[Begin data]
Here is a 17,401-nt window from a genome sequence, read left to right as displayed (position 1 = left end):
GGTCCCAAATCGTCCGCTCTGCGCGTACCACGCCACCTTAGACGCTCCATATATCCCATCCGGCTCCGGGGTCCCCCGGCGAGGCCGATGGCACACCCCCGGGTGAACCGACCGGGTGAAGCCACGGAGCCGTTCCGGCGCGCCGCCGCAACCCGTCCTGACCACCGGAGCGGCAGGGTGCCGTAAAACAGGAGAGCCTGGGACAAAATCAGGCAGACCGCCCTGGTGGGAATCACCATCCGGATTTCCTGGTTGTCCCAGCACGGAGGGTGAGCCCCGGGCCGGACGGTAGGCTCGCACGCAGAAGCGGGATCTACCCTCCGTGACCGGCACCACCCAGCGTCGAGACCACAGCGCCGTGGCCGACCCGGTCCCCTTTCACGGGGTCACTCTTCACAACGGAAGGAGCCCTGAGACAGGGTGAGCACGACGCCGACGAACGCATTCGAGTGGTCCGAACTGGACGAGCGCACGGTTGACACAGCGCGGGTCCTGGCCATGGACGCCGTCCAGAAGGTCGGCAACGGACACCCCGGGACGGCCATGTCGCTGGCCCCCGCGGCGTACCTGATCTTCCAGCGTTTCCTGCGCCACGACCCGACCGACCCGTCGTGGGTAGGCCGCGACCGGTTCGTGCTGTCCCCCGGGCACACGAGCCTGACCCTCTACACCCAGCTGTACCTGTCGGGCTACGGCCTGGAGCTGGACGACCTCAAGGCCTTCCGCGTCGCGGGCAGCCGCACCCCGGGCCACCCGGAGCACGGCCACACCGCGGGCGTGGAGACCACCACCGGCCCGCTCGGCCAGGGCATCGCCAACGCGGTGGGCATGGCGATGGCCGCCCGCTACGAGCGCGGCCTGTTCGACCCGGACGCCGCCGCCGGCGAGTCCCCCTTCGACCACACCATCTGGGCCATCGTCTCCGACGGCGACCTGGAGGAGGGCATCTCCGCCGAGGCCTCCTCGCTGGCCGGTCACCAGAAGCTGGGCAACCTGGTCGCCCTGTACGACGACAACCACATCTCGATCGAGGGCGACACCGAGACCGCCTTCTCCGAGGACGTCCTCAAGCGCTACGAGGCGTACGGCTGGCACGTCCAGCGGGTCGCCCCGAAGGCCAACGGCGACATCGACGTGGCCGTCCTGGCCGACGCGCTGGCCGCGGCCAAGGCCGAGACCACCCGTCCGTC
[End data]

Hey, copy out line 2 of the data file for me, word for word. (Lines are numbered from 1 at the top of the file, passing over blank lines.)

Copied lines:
GGTCCCAAATCGTCCGCTCTGCGCGTACCACGCCACCTTAGACGCTCCATATATCCCATCCGGCTCCGGGGTCCCCCGGCGAGGCCGATGGCACACCCCCGGGTGAACCGACCGGGTGAAGCCACGGAGCCGTTCCGGCGCGCCGCCGCAACCCGTCCTGACCACCGGAGCGGCAGGGTGCCGTAAAACAGGAGAGCCTGGGACAAAATCAGGCAGACCGCCCTGGTGGGAATCACCATCCGGATTTCCTGGTTGTCCCAGCACGGAGGGTGAGCCCCGGGCCGGACGGTAGGCTCGCACGCAGAAGCGGGATCTACCCTCCGTGACCGGCACCACCCAGCGTCGAGACCACAGCGCCGTGGCCGACCCGGTCCCCTTTCACGGGGTCACTCTTCACAACGGAAGGAGCCCTGAGACAGGGTGAGCACGACGCCGACGAACGCATTCGAGTGGTCCGAACTGGACGAGCGCACGGTTGACACAGCGCGGGTCCTGGCCATGGACGCCGTCCAGAAGGTCGGCAACGGACACCCCGGGACGGCCATGTCGCTGGCCCCCGCGGCGTACCTGATCTTCCAGCGTTTCCTGCGCCACGACCCGACCGACCCGTCGTGGGTAGGCCGCGACCGGTTCGTGCTGTCCCCCGGGCACACGAGCCTGACCCTCTACACCCAGCTGTACCTGTCGGGCTACGGCCTGGAGCTGGACGACCTCAAGGCCTTCCGCGTCGCGGGCAGCCGCACCCCGGGCCACCCGGAGCACGGCCACACCGCGGGCGTGGAGACCACCACCGGCCCGCTCGGCCAGGGCATCGCCAACGCGGTGGGCATGGCGATGGCCGCCCGCTACGAGCGCGGCCTGTTCGACCCGGACGCCGCCGCCGGCGAGTCCCCCTTCGACCACACCATCTGGGCCATCGTCTCCGACGGCGACCTGGAGGAGGGCATCTCCGCCGAGGCCTCCTCGCTGGCCGGTCACCAGAAGCTGGGCAACCTGGTCGCCCTGTACGACGACAACCACATCTCGATCGAGGGCGACACCGAGACCGCCTTCTCCGAGGACGTCCTCAAGCGCTACGAGGCGTACGGCTGGCACGTCCAGCGGGTCGCCCCGAAGGCCAACGGCGACATCGACGTGGCCGTCCTGGCCGACGCGCTGGCCGCGGCCAAGGCCGAGACCACCCGTCCGTC